Are we living in the Idiocracy?

I have been blogging for fifteen years. I was writing opinion columns for seven years before that, back to when I wrote for the Indiana Daily Student in college. I found out after the Super Bowl that the way to be an Internet celebrity is not to try to form coherent and convincing political and ideological arguments and influence policy that way, but to to eat horse manure on YouTube.

That is encouraging. I am so glad I have poured so much time, effort and money into my blogging just to be leapfrogged by an idiot who takes a big bite of horse manure. It makes me feel like all my efforts have been worth it.

My frustration is not with my lack of reach, or that others are more successful than I am. My frustration is the kind of content that makes someone famous: Not years of work, but thirty seconds to do something disgusting that is uploaded to YouTube. Is that really all it takes to go viral? Apparently. It feels like we are living in the Idiocracy, where we use Gatorade to water our plants and the most popular TV show is one where people get kicked in the groin over and over.

The complaining above aside, I am happy with my life. I am satisfied with what God has given me and I am thankful for His blessings, which are numerous. I understand that I will never be a nationally known columnist or pundit, nor will my blog be one of the most heavily visited sites on the web. Do I want to have a wider reach, a bigger audience and more influence? Sure I do. I would be lying if I said otherwise. But after over twenty years writing thousands of opinion pieces, I understand that my blogging is a hobby and that is how I have to approach it. If it is God’s will that I become more influential, it will happen.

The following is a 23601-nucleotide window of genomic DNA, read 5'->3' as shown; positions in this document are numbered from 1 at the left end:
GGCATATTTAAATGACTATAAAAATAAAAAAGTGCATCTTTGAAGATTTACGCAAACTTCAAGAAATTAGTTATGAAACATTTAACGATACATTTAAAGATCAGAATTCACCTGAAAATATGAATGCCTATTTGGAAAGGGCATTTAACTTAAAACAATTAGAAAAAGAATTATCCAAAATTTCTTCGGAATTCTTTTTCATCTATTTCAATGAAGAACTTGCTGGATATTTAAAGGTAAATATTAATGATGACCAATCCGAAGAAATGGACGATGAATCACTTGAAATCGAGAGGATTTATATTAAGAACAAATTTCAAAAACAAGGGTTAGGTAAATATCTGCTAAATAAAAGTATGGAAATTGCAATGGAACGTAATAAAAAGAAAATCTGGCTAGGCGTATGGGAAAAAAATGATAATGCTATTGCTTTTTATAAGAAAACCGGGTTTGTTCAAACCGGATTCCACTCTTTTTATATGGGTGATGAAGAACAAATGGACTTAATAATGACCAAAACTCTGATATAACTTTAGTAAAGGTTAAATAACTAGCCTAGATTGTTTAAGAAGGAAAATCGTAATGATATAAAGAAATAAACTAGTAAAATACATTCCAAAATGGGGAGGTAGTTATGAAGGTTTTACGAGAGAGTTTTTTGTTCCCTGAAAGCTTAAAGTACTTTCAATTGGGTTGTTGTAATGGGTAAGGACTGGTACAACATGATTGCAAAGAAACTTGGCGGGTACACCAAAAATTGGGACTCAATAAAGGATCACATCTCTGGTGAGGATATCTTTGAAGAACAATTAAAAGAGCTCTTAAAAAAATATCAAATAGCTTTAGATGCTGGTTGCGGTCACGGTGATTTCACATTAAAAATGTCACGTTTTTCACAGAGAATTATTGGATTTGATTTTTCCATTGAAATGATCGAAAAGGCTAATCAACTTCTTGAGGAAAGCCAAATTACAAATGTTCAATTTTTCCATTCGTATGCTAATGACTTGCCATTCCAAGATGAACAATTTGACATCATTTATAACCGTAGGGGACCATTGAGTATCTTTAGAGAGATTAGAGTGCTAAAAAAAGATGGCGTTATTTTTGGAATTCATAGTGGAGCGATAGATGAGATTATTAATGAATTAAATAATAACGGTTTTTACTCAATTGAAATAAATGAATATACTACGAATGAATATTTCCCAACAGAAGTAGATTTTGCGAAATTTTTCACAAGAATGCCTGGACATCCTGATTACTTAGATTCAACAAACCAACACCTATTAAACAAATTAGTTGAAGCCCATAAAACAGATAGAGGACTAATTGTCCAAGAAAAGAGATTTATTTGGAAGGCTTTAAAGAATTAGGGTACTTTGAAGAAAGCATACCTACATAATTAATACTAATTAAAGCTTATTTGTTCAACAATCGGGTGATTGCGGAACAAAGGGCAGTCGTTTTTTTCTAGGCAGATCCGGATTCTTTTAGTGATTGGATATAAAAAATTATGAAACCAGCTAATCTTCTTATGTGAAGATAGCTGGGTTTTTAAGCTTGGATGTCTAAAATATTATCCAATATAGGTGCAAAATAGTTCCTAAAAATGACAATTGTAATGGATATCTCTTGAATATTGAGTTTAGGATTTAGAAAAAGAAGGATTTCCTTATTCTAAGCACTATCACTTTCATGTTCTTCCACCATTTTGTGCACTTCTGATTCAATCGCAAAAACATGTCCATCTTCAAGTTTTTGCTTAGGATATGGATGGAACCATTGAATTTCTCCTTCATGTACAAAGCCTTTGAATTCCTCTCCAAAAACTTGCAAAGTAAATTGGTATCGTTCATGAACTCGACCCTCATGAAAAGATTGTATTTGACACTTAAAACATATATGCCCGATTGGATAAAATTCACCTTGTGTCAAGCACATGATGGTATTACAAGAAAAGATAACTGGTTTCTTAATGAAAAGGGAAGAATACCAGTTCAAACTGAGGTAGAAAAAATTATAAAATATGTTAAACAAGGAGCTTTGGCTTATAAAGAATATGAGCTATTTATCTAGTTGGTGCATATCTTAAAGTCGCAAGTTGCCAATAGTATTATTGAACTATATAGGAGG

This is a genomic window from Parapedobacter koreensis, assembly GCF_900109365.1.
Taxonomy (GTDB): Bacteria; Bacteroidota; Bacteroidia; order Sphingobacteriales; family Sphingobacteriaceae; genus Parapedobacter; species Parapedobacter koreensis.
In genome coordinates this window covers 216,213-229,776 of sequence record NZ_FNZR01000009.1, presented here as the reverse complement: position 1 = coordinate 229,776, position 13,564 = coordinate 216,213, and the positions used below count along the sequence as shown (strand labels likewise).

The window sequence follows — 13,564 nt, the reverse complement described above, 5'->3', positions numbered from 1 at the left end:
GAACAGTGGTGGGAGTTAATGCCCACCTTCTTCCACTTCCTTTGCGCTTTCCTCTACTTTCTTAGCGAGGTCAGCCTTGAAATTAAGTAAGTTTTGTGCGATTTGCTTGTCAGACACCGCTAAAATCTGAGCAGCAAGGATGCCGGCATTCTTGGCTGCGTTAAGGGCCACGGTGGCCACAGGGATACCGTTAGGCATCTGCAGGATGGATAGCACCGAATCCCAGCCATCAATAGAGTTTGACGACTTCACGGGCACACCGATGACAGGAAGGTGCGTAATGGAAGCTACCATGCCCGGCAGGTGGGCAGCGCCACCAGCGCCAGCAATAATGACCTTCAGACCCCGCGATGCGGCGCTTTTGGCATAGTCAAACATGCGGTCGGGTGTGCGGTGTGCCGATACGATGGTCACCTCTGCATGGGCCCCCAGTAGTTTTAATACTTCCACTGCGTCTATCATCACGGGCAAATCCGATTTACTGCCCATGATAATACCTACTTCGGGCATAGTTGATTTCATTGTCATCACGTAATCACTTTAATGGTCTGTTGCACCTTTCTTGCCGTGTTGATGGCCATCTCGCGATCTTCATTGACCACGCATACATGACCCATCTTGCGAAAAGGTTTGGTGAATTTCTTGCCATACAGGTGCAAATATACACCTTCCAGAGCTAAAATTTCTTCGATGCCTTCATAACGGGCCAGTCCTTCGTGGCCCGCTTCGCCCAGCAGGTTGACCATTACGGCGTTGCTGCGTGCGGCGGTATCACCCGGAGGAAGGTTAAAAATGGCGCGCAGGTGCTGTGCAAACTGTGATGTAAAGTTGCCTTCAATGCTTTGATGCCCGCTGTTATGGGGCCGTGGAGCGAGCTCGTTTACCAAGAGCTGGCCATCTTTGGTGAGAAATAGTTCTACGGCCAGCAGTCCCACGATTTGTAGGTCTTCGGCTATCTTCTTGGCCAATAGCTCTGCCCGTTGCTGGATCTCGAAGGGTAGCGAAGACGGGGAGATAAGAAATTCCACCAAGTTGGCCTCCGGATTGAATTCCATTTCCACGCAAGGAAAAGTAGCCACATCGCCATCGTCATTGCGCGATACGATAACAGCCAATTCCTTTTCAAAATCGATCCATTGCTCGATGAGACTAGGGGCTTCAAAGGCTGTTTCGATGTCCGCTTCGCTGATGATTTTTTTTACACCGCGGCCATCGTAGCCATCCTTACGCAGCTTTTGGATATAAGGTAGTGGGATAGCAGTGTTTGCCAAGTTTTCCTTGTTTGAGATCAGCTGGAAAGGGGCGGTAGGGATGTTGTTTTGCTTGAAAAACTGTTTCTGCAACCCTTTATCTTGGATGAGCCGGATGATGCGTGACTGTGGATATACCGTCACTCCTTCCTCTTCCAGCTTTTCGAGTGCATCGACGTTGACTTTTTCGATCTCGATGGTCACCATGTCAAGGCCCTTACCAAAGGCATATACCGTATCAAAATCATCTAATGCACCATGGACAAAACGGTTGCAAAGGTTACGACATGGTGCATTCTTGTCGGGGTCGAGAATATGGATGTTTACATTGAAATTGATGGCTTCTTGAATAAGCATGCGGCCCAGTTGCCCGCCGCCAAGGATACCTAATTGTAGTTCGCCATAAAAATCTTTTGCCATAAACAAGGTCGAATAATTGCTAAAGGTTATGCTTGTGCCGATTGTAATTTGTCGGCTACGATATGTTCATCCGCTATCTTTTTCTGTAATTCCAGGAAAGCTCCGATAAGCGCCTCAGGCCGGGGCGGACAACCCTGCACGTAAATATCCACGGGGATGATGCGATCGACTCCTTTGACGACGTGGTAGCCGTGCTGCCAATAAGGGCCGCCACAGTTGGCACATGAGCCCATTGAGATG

Police militarization and effective protest tactics

The people who disrupted Mayor Hamilton’s state of the city address are right to be concerned about the city’s purchase of an armored vehicle. I opposed the purchase of a mine resistant, ambush protected (MRAP) military vehicle when I ran for city council in 2015, and I remain opposed to police militarization. Let’s be clear here: A BearCat does represent police militarization. The chief of police admitted that this is “the least-militaristic option.” Unfortunately, the way the protesters behaved harms the cause.

First, targeting the news media was counterproductive. The Herald-Times has taken an editorial position in favor of the BearCat, but they are not policy makers and the photographer is not the enemy. He is there to document the meeting. Flipping him off is unnecessary and uncivil. Worse yet, this behavior (especially the middle finger) makes the protesters look like they are angry for the sake of being angry, not like they are making an effective policy argument. Is it likely that the Herald-Times will give the protesters favorable coverage after the treatment of the paper’s photographer? Ideally, that would not slant coverage, but human nature is what it is.